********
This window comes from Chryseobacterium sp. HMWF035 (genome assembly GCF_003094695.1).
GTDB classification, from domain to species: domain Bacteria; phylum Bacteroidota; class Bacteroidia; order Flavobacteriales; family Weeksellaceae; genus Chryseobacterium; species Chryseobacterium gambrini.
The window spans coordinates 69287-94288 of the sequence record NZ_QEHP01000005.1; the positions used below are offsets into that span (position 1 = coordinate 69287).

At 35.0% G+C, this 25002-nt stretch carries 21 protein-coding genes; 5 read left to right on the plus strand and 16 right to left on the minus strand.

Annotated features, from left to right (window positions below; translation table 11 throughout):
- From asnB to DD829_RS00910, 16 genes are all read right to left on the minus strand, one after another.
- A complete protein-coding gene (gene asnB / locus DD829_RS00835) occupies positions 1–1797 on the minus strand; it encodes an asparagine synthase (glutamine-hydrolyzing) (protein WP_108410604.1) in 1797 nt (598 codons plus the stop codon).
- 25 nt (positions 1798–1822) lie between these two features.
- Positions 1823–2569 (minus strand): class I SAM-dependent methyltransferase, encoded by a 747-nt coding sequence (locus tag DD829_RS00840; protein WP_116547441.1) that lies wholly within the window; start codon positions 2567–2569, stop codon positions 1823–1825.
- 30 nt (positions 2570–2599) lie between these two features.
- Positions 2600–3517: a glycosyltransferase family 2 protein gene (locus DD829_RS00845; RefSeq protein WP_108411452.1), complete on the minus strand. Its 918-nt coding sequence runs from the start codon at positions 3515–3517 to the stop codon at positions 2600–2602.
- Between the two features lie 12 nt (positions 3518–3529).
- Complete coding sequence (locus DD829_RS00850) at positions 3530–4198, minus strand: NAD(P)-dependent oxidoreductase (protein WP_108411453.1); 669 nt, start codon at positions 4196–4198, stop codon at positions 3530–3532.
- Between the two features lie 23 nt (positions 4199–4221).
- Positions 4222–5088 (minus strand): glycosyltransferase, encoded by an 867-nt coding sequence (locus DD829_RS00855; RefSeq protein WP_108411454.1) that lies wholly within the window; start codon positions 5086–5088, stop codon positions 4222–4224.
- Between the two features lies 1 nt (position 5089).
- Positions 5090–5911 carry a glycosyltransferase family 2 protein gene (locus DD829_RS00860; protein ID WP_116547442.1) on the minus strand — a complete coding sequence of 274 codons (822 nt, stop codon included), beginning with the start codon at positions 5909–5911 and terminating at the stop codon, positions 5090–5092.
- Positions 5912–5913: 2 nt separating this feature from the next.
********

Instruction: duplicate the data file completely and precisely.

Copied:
This window comes from Chryseobacterium sp. HMWF035 (genome assembly GCF_003094695.1).
GTDB classification, from domain to species: domain Bacteria; phylum Bacteroidota; class Bacteroidia; order Flavobacteriales; family Weeksellaceae; genus Chryseobacterium; species Chryseobacterium gambrini.
The window spans coordinates 69287-94288 of the sequence record NZ_QEHP01000005.1; the positions used below are offsets into that span (position 1 = coordinate 69287).

At 35.0% G+C, this 25002-nt stretch carries 21 protein-coding genes; 5 read left to right on the plus strand and 16 right to left on the minus strand.

Annotated features, from left to right (window positions below; translation table 11 throughout):
- From asnB to DD829_RS00910, 16 genes are all read right to left on the minus strand, one after another.
- A complete protein-coding gene (gene asnB / locus DD829_RS00835) occupies positions 1–1797 on the minus strand; it encodes an asparagine synthase (glutamine-hydrolyzing) (protein WP_108410604.1) in 1797 nt (598 codons plus the stop codon).
- 25 nt (positions 1798–1822) lie between these two features.
- Positions 1823–2569 (minus strand): class I SAM-dependent methyltransferase, encoded by a 747-nt coding sequence (locus tag DD829_RS00840; protein WP_116547441.1) that lies wholly within the window; start codon positions 2567–2569, stop codon positions 1823–1825.
- 30 nt (positions 2570–2599) lie between these two features.
- Positions 2600–3517: a glycosyltransferase family 2 protein gene (locus DD829_RS00845; RefSeq protein WP_108411452.1), complete on the minus strand. Its 918-nt coding sequence runs from the start codon at positions 3515–3517 to the stop codon at positions 2600–2602.
- Between the two features lie 12 nt (positions 3518–3529).
- Complete coding sequence (locus DD829_RS00850) at positions 3530–4198, minus strand: NAD(P)-dependent oxidoreductase (protein WP_108411453.1); 669 nt, start codon at positions 4196–4198, stop codon at positions 3530–3532.
- Between the two features lie 23 nt (positions 4199–4221).
- Positions 4222–5088 (minus strand): glycosyltransferase, encoded by an 867-nt coding sequence (locus DD829_RS00855; RefSeq protein WP_108411454.1) that lies wholly within the window; start codon positions 5086–5088, stop codon positions 4222–4224.
- Between the two features lies 1 nt (position 5089).
- Positions 5090–5911 carry a glycosyltransferase family 2 protein gene (locus DD829_RS00860; protein ID WP_116547442.1) on the minus strand — a complete coding sequence of 274 codons (822 nt, stop codon included), beginning with the start codon at positions 5909–5911 and terminating at the stop codon, positions 5090–5092.
- Positions 5912–5913: 2 nt separating this feature from the next.